Taiwan food contamination reaches Australia

Posted by Nicole Eckersley on 21st June 2011

Food Standards Australia New Zealand has announced the withdrawl of one product from Australian shelves, an asparagus juice, having been identified as one of the products made with plasticiser-contaminated emulsifiers in Taiwan.

At least one factory in Taiwan was found to be using Di-Ethyl Hexyl Phthalate (DEHP) in place of more expensive palm oil in the manufacture of its clouding agents, while another factory was using Di-Isononyl Phthalate (DINP). Both compounds are carcinogenic and can cause hormonal abnormalities.

The brand of asparagus juice has not been identified by FSANZ, nor is it listed in the authority’s current consumer-level recalls.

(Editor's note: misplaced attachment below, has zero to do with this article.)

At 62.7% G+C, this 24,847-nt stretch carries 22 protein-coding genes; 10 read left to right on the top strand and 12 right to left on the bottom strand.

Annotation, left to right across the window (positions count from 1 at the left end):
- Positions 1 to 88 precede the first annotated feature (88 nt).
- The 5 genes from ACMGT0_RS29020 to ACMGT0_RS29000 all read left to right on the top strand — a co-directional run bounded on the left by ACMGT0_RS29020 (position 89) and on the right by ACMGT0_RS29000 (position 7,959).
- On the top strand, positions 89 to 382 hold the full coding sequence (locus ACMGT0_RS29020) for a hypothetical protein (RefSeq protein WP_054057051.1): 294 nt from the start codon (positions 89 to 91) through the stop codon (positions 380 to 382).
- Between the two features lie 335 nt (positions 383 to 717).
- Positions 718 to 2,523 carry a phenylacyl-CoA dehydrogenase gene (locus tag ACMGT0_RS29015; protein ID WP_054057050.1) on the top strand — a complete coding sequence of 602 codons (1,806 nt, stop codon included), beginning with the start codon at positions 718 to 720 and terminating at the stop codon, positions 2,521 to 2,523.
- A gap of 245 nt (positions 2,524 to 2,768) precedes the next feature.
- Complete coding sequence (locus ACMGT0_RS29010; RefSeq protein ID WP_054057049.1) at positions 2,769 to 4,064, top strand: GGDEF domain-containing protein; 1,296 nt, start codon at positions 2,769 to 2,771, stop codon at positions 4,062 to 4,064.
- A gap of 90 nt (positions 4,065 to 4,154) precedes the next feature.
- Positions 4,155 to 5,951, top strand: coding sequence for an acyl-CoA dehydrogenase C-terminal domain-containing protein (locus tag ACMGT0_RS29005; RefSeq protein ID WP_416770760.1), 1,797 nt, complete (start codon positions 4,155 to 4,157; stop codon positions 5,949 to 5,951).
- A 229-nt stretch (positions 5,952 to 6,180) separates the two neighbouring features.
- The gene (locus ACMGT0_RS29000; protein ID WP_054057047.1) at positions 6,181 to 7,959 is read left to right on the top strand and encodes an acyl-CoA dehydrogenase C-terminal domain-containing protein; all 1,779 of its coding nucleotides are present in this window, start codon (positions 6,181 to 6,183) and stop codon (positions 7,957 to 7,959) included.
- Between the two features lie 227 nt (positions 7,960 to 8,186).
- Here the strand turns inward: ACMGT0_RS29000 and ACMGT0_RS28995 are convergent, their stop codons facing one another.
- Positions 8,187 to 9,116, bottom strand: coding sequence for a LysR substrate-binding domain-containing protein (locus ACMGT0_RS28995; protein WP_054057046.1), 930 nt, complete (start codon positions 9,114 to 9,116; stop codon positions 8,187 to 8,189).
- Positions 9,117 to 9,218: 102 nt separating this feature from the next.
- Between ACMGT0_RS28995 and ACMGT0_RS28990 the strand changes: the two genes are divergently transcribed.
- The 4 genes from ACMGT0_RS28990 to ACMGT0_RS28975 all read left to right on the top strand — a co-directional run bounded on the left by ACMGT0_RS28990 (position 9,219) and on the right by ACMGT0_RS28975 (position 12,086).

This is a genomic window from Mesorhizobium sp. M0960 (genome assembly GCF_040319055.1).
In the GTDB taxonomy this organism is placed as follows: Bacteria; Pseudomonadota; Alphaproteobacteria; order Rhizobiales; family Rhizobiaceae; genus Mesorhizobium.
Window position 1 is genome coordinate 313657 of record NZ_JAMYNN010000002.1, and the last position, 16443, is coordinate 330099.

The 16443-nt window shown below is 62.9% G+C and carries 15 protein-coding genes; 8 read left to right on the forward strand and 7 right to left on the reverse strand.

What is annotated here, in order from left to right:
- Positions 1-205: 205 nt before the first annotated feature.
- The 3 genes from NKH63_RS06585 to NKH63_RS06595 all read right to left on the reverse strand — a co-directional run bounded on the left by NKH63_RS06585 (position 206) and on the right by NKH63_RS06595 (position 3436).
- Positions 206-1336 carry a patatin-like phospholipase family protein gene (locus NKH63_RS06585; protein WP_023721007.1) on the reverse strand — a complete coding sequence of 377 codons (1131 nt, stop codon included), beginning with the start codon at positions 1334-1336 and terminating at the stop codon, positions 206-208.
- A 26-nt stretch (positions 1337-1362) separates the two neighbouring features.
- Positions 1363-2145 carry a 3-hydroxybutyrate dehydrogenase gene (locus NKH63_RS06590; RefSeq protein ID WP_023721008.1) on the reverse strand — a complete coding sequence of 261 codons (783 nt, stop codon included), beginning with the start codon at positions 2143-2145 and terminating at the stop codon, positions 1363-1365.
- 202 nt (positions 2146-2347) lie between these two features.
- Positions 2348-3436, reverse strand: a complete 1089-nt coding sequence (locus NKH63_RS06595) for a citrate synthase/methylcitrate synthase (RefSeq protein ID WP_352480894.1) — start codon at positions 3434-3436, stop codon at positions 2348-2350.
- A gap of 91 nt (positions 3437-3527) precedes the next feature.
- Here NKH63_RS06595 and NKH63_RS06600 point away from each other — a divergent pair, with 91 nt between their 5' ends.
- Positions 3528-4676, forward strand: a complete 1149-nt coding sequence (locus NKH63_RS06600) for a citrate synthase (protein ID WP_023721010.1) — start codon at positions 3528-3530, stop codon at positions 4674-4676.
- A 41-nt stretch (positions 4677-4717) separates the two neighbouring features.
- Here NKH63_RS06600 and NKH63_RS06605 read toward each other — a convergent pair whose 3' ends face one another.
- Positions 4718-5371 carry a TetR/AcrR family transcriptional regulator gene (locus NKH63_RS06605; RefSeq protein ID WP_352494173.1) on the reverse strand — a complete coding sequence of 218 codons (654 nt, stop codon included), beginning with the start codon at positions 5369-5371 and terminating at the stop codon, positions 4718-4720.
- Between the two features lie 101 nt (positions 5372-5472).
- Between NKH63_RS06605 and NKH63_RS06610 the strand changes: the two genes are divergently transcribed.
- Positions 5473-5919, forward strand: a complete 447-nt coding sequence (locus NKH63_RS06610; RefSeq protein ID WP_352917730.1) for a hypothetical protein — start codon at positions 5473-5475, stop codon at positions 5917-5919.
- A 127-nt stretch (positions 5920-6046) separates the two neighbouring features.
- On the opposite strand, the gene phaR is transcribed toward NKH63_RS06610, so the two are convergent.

FSANZ said that the Taiwan Food and Drug Administration was continuing to track affected products and is informing agencies in countries where these products have been exported, but criticisms have been levelled at the Taiwanese agencies for the difficulty involved in tracking the products. Early in the crisis, isolating the contaminated products was so difficult that agencies instead released a list of products that were confirmed to be uncontaminated.

FSANZ said it is continuing to monitor information from overseas, and that further action may be taken as more information becomes available.